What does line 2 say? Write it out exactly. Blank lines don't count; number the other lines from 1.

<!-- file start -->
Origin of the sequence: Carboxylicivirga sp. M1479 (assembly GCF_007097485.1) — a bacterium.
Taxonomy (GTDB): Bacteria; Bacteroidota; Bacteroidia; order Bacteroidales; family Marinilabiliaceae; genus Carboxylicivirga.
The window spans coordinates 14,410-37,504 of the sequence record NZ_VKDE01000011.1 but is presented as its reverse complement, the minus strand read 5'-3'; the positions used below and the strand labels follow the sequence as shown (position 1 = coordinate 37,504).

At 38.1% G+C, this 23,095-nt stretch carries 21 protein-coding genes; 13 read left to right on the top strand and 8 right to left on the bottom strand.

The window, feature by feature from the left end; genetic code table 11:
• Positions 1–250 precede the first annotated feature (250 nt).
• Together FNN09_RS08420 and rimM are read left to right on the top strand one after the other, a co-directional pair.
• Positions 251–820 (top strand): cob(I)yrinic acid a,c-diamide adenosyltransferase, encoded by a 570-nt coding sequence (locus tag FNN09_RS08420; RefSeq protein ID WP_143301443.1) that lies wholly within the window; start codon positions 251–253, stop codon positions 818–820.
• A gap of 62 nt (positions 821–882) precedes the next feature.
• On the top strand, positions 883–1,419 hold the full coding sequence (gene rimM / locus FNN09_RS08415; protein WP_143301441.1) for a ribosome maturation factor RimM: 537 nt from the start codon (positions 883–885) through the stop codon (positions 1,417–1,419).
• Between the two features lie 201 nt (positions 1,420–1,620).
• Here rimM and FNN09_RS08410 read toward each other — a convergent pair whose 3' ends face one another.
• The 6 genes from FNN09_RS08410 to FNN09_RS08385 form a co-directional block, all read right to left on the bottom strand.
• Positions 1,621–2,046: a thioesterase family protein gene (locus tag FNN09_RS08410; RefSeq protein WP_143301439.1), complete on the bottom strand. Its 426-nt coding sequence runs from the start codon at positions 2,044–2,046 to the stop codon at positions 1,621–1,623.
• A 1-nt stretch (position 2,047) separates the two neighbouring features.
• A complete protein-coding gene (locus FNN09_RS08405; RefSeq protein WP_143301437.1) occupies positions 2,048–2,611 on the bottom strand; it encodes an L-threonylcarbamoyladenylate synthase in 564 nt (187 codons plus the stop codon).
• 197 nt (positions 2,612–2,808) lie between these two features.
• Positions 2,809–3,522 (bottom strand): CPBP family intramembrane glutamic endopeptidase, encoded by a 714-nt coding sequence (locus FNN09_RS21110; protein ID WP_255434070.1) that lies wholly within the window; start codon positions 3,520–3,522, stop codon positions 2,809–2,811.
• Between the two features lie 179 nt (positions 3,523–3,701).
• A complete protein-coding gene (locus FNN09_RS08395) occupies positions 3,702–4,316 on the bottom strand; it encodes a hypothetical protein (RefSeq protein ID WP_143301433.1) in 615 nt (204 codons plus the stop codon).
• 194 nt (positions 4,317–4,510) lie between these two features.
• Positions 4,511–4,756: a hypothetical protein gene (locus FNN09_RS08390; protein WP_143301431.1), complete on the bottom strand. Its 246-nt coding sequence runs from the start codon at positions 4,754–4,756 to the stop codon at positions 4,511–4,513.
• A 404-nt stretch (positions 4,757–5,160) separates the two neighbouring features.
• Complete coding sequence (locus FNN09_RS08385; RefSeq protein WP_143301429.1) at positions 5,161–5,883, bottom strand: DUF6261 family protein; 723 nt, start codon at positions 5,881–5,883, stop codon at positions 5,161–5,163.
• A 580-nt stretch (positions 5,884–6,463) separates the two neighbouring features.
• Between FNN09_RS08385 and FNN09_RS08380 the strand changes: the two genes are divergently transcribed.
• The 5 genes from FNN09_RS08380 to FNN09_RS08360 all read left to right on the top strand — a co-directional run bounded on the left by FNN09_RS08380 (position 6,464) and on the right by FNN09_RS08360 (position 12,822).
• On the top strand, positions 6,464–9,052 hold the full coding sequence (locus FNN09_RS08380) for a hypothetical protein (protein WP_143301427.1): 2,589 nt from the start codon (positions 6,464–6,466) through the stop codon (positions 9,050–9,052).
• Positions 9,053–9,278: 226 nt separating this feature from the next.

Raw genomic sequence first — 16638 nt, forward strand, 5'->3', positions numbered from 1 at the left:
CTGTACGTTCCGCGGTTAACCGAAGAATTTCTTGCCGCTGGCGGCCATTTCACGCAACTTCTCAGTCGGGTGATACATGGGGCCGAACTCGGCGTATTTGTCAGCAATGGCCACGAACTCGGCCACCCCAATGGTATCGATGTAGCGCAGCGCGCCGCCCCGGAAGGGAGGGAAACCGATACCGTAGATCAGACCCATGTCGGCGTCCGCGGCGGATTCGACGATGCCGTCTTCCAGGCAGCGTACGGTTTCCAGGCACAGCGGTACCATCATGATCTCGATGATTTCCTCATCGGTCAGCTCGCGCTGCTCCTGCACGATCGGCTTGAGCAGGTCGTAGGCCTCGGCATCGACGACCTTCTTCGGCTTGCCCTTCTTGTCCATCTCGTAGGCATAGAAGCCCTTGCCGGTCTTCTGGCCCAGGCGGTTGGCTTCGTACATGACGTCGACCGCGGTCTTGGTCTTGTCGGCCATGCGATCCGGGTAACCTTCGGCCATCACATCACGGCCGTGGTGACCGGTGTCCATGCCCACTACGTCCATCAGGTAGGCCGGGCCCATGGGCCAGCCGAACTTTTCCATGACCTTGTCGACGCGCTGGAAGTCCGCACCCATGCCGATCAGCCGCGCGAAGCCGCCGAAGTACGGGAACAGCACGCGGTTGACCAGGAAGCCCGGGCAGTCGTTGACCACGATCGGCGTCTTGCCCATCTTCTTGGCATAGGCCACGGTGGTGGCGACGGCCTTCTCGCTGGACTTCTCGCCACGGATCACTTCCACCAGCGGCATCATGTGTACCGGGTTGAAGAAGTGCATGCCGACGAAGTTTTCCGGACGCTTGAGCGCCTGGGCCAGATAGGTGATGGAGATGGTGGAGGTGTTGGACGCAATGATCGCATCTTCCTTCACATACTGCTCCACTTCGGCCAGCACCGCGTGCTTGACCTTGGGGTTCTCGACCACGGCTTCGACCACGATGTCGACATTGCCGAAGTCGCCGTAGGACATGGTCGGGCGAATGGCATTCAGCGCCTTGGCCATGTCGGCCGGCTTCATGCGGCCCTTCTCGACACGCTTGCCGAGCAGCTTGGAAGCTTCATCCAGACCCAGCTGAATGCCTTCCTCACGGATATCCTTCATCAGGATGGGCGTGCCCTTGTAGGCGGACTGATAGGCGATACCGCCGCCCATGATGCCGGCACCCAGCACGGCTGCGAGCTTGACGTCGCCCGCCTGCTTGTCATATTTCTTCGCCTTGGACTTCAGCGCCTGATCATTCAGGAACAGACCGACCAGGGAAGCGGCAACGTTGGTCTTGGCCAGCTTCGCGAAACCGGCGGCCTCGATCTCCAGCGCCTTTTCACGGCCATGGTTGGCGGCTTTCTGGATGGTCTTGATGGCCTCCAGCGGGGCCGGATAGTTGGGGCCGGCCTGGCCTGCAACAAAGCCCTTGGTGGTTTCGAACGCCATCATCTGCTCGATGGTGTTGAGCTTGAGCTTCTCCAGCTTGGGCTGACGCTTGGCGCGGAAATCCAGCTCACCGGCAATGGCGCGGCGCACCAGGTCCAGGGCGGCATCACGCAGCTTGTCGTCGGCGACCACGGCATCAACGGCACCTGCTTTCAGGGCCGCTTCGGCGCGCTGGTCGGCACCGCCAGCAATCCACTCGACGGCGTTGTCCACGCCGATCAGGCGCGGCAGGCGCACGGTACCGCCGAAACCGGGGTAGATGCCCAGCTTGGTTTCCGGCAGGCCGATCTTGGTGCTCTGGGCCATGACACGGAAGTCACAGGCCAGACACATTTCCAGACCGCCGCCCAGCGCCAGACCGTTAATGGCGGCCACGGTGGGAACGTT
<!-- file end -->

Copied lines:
Taxonomy (GTDB): Bacteria; Bacteroidota; Bacteroidia; order Bacteroidales; family Marinilabiliaceae; genus Carboxylicivirga.